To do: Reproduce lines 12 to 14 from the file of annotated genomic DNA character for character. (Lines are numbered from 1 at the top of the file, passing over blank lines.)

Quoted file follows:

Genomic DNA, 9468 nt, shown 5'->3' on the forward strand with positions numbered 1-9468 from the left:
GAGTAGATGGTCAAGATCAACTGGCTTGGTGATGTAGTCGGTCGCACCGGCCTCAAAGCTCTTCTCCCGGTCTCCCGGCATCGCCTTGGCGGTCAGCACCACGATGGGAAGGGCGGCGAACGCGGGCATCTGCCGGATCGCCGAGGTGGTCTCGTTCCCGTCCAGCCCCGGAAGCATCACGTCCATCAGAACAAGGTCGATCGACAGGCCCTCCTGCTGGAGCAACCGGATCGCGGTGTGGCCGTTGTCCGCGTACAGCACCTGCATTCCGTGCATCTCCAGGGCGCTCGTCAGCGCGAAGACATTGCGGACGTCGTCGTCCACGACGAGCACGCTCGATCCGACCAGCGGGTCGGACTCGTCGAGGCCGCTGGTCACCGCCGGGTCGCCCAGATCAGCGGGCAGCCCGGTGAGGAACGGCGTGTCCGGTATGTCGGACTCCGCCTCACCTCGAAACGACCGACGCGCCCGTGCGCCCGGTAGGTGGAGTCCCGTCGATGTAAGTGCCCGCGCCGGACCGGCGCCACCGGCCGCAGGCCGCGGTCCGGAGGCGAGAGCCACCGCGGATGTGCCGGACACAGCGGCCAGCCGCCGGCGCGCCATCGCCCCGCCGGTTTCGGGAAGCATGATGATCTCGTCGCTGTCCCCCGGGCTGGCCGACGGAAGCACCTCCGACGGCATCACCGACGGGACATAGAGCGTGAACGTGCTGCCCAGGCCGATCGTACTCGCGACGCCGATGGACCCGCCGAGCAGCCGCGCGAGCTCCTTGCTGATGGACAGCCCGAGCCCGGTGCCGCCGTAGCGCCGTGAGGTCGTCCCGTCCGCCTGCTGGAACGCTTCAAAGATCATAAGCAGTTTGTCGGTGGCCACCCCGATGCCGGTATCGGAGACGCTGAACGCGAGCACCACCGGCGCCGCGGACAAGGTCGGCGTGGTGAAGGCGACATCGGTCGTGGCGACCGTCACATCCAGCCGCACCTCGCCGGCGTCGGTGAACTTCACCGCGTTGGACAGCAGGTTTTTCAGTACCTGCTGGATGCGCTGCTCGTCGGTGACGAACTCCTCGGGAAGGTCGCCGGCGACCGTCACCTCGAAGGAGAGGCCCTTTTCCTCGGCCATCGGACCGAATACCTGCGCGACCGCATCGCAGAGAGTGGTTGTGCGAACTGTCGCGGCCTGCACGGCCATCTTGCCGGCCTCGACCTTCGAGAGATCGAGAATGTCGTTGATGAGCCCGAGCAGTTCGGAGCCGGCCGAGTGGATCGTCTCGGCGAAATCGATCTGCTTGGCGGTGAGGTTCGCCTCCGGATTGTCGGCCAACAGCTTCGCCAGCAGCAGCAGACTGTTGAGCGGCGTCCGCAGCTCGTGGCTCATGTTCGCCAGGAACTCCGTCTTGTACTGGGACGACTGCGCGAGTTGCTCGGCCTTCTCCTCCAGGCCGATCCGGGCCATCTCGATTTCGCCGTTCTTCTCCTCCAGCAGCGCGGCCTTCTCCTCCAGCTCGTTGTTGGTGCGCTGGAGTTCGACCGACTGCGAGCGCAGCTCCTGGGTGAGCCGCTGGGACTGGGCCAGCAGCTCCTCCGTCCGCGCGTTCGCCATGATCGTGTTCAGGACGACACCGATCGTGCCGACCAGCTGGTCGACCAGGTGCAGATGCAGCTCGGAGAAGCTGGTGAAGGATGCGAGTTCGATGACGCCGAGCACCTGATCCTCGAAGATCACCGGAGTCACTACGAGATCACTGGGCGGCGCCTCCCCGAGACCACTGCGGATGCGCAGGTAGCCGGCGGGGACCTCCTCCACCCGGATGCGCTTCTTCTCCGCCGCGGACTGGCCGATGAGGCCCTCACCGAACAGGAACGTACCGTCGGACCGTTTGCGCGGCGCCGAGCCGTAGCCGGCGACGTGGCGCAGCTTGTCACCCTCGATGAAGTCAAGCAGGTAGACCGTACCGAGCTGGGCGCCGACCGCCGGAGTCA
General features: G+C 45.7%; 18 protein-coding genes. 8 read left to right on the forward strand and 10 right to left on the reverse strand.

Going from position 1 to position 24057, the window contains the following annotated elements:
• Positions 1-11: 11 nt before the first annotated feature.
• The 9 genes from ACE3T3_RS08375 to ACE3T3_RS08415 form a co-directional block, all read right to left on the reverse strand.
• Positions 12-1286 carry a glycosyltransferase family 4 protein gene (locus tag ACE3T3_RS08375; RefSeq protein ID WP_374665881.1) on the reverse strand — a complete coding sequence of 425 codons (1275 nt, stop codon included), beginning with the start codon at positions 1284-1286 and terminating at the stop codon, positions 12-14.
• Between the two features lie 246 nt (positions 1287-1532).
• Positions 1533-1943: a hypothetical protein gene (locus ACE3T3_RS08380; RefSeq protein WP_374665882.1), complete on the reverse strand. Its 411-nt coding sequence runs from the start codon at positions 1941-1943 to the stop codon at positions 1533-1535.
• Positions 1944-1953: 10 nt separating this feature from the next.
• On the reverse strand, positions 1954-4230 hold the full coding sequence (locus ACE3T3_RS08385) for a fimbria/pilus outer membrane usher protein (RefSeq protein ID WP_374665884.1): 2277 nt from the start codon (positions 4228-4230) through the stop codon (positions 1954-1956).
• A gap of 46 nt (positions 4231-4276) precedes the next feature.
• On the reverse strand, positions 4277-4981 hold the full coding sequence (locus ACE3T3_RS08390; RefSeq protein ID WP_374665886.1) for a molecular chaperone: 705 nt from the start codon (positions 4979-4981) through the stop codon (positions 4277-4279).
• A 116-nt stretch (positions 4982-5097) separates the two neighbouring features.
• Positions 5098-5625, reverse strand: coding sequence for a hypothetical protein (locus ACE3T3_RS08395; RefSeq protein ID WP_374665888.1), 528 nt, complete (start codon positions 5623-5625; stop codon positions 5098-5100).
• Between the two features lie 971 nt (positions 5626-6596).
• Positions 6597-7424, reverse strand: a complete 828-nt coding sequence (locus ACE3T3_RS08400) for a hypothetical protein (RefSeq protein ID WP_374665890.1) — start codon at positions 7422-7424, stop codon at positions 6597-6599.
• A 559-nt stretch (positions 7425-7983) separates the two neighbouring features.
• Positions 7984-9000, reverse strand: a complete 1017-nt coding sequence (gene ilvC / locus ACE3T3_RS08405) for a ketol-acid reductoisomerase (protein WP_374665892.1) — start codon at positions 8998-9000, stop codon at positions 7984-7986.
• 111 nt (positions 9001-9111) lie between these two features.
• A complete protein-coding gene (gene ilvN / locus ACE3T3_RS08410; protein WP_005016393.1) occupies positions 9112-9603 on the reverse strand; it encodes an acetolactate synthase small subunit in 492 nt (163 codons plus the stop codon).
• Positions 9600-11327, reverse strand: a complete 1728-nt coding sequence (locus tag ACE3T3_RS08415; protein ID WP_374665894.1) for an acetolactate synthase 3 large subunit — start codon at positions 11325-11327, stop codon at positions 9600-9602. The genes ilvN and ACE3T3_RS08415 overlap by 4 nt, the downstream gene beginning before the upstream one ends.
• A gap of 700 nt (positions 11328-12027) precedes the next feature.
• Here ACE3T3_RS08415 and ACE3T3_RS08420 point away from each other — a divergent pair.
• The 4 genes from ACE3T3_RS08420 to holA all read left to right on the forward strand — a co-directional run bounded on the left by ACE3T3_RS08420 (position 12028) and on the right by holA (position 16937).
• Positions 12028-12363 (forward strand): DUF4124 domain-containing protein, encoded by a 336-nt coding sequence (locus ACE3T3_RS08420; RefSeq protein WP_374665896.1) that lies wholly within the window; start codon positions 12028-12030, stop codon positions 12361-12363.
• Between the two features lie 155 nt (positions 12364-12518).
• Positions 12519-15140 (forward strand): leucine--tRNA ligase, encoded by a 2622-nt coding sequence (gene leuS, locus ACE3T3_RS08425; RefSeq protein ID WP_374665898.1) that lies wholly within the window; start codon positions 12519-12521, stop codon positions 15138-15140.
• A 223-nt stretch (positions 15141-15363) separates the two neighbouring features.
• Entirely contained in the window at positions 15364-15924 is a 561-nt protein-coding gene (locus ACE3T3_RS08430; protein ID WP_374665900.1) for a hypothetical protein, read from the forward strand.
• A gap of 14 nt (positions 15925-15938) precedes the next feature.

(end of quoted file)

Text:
• A gap of 46 nt (positions 4231-4276) precedes the next feature.
• On the reverse strand, positions 4277-4981 hold the full coding sequence (locus ACE3T3_RS08390; RefSeq protein ID WP_374665886.1) for a molecular chaperone: 705 nt from the start codon (positions 4979-4981) through the stop codon (positions 4277-4279).
• A 116-nt stretch (positions 4982-5097) separates the two neighbouring features.